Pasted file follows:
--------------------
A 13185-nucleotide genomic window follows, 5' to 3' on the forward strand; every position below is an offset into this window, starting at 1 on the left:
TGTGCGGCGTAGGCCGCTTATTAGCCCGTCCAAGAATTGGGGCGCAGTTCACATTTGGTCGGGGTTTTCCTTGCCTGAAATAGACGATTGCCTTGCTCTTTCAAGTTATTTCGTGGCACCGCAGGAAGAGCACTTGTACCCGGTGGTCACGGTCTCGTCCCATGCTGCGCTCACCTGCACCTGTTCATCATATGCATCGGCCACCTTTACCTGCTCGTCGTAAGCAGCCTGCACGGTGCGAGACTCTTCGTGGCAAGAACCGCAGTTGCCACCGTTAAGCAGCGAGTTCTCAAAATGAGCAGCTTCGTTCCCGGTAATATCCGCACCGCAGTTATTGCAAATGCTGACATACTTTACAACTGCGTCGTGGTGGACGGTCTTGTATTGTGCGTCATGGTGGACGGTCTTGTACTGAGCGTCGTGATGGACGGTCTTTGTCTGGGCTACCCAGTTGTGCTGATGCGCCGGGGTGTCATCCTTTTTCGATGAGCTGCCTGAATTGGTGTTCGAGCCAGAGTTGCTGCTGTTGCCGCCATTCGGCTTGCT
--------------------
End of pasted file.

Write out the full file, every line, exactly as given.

A 13185-nucleotide genomic window follows, 5' to 3' on the forward strand; every position below is an offset into this window, starting at 1 on the left:
TGTGCGGCGTAGGCCGCTTATTAGCCCGTCCAAGAATTGGGGCGCAGTTCACATTTGGTCGGGGTTTTCCTTGCCTGAAATAGACGATTGCCTTGCTCTTTCAAGTTATTTCGTGGCACCGCAGGAAGAGCACTTGTACCCGGTGGTCACGGTCTCGTCCCATGCTGCGCTCACCTGCACCTGTTCATCATATGCATCGGCCACCTTTACCTGCTCGTCGTAAGCAGCCTGCACGGTGCGAGACTCTTCGTGGCAAGAACCGCAGTTGCCACCGTTAAGCAGCGAGTTCTCAAAATGAGCAGCTTCGTTCCCGGTAATATCCGCACCGCAGTTATTGCAAATGCTGACATACTTTACAACTGCGTCGTGGTGGACGGTCTTGTATTGTGCGTCATGGTGGACGGTCTTGTACTGAGCGTCGTGATGGACGGTCTTTGTCTGGGCTACCCAGTTGTGCTGATGCGCCGGGGTGTCATCCTTTTTCGATGAGCTGCCTGAATTGGTGTTCGAGCCAGAGTTGCTGCTGTTGCCGCCATTCGGCTTGCT